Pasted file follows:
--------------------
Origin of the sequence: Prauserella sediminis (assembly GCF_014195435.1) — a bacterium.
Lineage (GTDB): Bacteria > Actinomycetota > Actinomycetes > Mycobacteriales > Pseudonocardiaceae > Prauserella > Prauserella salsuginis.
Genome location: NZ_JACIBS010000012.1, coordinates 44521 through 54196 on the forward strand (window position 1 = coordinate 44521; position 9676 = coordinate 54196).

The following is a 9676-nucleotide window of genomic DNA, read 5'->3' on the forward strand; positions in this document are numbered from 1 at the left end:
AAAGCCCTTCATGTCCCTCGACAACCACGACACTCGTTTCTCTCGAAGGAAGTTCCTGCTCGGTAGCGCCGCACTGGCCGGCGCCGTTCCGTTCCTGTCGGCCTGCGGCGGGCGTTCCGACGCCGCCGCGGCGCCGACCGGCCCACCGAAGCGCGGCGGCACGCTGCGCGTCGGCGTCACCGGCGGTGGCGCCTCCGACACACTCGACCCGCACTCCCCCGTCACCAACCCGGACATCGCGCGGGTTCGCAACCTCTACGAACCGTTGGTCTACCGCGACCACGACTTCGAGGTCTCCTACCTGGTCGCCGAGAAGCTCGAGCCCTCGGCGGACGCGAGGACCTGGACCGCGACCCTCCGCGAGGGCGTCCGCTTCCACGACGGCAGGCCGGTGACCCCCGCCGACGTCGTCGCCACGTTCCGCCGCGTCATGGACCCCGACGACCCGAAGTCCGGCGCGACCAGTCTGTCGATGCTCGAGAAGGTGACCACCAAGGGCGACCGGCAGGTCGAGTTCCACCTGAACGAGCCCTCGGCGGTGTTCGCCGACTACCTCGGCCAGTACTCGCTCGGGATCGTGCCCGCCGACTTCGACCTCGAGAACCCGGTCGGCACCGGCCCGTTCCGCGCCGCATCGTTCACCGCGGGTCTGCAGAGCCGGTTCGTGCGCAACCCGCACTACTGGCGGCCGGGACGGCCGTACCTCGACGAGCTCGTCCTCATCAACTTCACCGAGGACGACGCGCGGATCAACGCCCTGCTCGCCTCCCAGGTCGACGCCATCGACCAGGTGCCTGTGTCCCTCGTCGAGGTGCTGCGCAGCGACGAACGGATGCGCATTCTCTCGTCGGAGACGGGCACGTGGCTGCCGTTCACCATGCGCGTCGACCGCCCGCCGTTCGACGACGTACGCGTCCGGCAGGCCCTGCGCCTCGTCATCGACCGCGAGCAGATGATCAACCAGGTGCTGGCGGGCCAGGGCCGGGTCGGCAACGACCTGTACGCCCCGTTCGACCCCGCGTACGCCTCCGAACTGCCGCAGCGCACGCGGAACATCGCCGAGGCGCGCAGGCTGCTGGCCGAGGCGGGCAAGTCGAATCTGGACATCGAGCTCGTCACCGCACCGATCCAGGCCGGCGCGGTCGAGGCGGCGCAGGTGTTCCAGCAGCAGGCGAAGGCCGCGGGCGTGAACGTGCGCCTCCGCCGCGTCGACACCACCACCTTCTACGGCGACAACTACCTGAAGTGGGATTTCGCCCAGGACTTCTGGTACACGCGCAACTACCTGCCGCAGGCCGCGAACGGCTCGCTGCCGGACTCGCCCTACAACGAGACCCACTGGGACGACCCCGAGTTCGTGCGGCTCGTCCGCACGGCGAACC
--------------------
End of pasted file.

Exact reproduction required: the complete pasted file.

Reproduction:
Origin of the sequence: Prauserella sediminis (assembly GCF_014195435.1) — a bacterium.
Lineage (GTDB): Bacteria > Actinomycetota > Actinomycetes > Mycobacteriales > Pseudonocardiaceae > Prauserella > Prauserella salsuginis.
Genome location: NZ_JACIBS010000012.1, coordinates 44521 through 54196 on the forward strand (window position 1 = coordinate 44521; position 9676 = coordinate 54196).

The following is a 9676-nucleotide window of genomic DNA, read 5'->3' on the forward strand; positions in this document are numbered from 1 at the left end:
AAAGCCCTTCATGTCCCTCGACAACCACGACACTCGTTTCTCTCGAAGGAAGTTCCTGCTCGGTAGCGCCGCACTGGCCGGCGCCGTTCCGTTCCTGTCGGCCTGCGGCGGGCGTTCCGACGCCGCCGCGGCGCCGACCGGCCCACCGAAGCGCGGCGGCACGCTGCGCGTCGGCGTCACCGGCGGTGGCGCCTCCGACACACTCGACCCGCACTCCCCCGTCACCAACCCGGACATCGCGCGGGTTCGCAACCTCTACGAACCGTTGGTCTACCGCGACCACGACTTCGAGGTCTCCTACCTGGTCGCCGAGAAGCTCGAGCCCTCGGCGGACGCGAGGACCTGGACCGCGACCCTCCGCGAGGGCGTCCGCTTCCACGACGGCAGGCCGGTGACCCCCGCCGACGTCGTCGCCACGTTCCGCCGCGTCATGGACCCCGACGACCCGAAGTCCGGCGCGACCAGTCTGTCGATGCTCGAGAAGGTGACCACCAAGGGCGACCGGCAGGTCGAGTTCCACCTGAACGAGCCCTCGGCGGTGTTCGCCGACTACCTCGGCCAGTACTCGCTCGGGATCGTGCCCGCCGACTTCGACCTCGAGAACCCGGTCGGCACCGGCCCGTTCCGCGCCGCATCGTTCACCGCGGGTCTGCAGAGCCGGTTCGTGCGCAACCCGCACTACTGGCGGCCGGGACGGCCGTACCTCGACGAGCTCGTCCTCATCAACTTCACCGAGGACGACGCGCGGATCAACGCCCTGCTCGCCTCCCAGGTCGACGCCATCGACCAGGTGCCTGTGTCCCTCGTCGAGGTGCTGCGCAGCGACGAACGGATGCGCATTCTCTCGTCGGAGACGGGCACGTGGCTGCCGTTCACCATGCGCGTCGACCGCCCGCCGTTCGACGACGTACGCGTCCGGCAGGCCCTGCGCCTCGTCATCGACCGCGAGCAGATGATCAACCAGGTGCTGGCGGGCCAGGGCCGGGTCGGCAACGACCTGTACGCCCCGTTCGACCCCGCGTACGCCTCCGAACTGCCGCAGCGCACGCGGAACATCGCCGAGGCGCGCAGGCTGCTGGCCGAGGCGGGCAAGTCGAATCTGGACATCGAGCTCGTCACCGCACCGATCCAGGCCGGCGCGGTCGAGGCGGCGCAGGTGTTCCAGCAGCAGGCGAAGGCCGCGGGCGTGAACGTGCGCCTCCGCCGCGTCGACACCACCACCTTCTACGGCGACAACTACCTGAAGTGGGATTTCGCCCAGGACTTCTGGTACACGCGCAACTACCTGCCGCAGGCCGCGAACGGCTCGCTGCCGGACTCGCCCTACAACGAGACCCACTGGGACGACCCCGAGTTCGTGCGGCTCGTCCGCACGGCGAACC